Sunday, August 03, 2008

Travel Books

Traveling is a distracting business. On planes, worries about connections, luggage, and sudden mechanical failures resulting in fiery explosions make me antsy. And things don’t get any better once I arrive at my destination (phew). I’m always either busy having oodles of fun, or occupied by sitting for endless hours in non-descript conference rooms, noting that the distant fountain I can see from the window surges upwards every 65 seconds. Life becomes very full.

This doesn’t leave me much time for reading. And when the opportunity does present itself, I’m usually too unfocused to really sink into a book that I’ve never read before. My mind is always too busy elsewhere. Still, it’s impossible for me to board a plane without actually bringing a book in tow. So, when traveling, I always make it a point to pack at least one book-friend.

A book-friend is one of those books I’ve read so many times it’s easy to open to any page, peruse only a few paragraphs, and still be delighted. My book-friends are wordy and fun, and generally star plucky heroines known for their intelligence. They are books I can live comfortably with, that distract me from any unnecessary worries and yet don’t keep me up late at night because I’m *dying* to know what happens. But best of all, they’re the sort of books that no matter how many times I’ve read them, I always manage to find something new and amusing in their pages.

I’ve been traveling a lot recently, which gave me the opportunity to re-read three book-friends. Two have already been reviewed (by me), and the third needs no explanation. So I’ll keep things brief.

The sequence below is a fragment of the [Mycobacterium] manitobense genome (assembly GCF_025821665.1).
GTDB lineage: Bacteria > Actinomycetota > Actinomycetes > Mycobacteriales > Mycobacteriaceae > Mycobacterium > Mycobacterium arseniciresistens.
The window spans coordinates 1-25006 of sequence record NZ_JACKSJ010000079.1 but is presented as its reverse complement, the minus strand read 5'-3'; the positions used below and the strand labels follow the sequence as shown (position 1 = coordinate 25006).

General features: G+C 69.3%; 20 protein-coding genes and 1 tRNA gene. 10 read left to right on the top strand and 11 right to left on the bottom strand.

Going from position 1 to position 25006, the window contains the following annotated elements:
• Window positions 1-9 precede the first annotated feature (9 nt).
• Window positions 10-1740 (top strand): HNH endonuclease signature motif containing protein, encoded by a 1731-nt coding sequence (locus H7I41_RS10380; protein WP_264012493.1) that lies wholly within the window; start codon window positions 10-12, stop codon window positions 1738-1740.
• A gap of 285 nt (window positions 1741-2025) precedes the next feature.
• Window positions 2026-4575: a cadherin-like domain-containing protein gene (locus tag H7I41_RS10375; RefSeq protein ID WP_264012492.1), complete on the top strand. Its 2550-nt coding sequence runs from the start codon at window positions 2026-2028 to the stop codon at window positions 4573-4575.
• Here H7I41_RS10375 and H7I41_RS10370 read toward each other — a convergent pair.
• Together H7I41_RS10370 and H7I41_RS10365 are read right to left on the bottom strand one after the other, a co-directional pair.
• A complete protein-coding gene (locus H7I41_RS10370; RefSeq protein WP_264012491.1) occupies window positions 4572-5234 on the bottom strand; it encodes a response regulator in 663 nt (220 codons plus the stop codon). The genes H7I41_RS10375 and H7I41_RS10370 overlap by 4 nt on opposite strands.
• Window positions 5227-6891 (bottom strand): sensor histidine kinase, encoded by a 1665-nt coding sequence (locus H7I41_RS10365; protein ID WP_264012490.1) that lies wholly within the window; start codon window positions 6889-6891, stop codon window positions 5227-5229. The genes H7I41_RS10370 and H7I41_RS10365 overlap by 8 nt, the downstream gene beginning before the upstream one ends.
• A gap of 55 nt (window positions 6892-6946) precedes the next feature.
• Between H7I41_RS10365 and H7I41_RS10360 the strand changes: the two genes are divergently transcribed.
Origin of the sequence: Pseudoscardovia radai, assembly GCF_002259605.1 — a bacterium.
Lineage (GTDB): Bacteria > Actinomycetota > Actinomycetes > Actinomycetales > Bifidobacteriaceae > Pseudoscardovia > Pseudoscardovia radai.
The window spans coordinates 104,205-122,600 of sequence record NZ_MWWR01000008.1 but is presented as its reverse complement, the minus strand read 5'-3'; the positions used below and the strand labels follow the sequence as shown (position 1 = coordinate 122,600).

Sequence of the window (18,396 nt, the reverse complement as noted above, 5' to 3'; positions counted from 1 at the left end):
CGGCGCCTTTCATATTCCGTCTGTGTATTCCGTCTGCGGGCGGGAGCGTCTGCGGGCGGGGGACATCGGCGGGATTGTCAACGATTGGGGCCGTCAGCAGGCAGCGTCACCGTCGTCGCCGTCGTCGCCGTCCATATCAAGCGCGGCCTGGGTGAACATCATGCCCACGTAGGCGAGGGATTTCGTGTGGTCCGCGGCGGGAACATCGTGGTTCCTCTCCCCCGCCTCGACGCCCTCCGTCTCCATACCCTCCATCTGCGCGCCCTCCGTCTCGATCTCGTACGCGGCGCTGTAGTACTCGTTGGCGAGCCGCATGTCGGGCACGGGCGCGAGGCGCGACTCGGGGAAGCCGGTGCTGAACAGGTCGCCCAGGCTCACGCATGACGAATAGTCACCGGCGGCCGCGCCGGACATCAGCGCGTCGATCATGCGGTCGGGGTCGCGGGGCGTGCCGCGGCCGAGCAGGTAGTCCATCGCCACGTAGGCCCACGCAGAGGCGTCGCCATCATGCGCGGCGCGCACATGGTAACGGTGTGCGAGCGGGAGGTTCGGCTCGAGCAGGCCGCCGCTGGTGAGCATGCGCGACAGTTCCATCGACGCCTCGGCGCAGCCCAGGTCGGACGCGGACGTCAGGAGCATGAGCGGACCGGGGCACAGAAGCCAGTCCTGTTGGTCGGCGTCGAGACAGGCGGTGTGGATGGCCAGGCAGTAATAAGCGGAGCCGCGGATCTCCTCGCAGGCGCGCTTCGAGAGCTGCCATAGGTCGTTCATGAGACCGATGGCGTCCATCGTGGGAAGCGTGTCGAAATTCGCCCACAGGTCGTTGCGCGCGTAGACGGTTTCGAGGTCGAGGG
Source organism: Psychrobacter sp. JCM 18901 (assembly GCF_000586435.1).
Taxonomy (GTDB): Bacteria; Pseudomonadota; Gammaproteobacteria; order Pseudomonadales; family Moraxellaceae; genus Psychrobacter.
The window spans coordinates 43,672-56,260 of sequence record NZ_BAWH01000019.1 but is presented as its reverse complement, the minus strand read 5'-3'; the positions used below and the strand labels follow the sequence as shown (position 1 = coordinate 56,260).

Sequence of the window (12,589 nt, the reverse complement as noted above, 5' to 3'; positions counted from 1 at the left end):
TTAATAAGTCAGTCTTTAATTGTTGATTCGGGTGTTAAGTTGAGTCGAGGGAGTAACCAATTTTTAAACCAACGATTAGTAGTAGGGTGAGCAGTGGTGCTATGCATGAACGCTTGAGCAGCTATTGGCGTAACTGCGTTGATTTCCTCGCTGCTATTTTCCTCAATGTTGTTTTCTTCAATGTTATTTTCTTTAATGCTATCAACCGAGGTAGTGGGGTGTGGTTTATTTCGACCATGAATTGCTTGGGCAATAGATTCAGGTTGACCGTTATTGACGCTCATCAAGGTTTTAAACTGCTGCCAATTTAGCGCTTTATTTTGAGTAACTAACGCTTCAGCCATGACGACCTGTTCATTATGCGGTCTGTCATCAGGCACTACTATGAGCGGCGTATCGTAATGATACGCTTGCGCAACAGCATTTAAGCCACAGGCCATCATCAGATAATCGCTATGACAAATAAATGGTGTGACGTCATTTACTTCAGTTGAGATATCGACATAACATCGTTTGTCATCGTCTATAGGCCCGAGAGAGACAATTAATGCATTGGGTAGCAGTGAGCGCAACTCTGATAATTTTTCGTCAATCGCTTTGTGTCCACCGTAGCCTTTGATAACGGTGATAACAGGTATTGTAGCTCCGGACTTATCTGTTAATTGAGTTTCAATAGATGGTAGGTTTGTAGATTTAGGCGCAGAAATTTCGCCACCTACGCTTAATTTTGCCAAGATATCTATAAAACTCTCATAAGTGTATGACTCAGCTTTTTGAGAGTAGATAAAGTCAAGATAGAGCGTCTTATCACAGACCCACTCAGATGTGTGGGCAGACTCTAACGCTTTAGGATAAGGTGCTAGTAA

Gaudy Night, Dorothy Sayers

Full Review

I re-read this one in patches, starting 2/3 of the way through with Lord Peter Wimsey’s initial appearance, and then going back to the beginning and reading what I’d missed. Although I know the “Lord Peter appears!” section of the book very well, I’m not as familiar with the portions where Harriet goes sleuthing on her own, and it was tons of fun to roam Oxford with her at night, and be sardonically amused with the falls, fumbles, and foibles of hapless undergraduates (and, sometimes, college dons). Always fantastic.

Special Topics in Calamity Physics, Marisha Pessl

Full Review

I knew I would re-read this at some point, and it was just as good the second time around. Different, too, because I could pick out the clues I’d missed before. The acrobatic writing and cheeky academic references are still what make Pessl’s debut shine, because the plot in less competent hands would have been rather ho-hum. But when a writer uses sentences like “The black sky, pinpricked by light, couldn’t help but show off like Mozart at five,” I’ll always be coming back for more.

And, to Pessl’s great credit, I’m still uncertain of my feelings towards the heroine’s dad, whom I described in the scribbled margins of my copy as a “most lovable asshole academic.” When you’ve read a book twice and still find yourself in a love-hate relationship with one of the main characters, you know you’ve found something out of the ordinary.

Pride and Prejudice, Jane Austen

The best thing about re-reading Pride and Prejudice is coming across little gems that never made it into one of the (many) film adaptations. For example, Lizzy’s cynical and (somewhat) tongue-in-cheek description of how she looks forward to visiting the Collinses at Hunsford: “Thank Heaven! I am going tomorrow where I shall find a man who has not one agreeable quality, who has neither manner nor sense to recommend him. Stupid men are the only ones worth knowing, after all.”

She’ll be proven wrong, of course. But it’s still fun to see how.

p.s. – Sucked you in with the picture of the Airplane! poster, didn’t I? *grins*

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posted by Elizabeth at 3:31 PM


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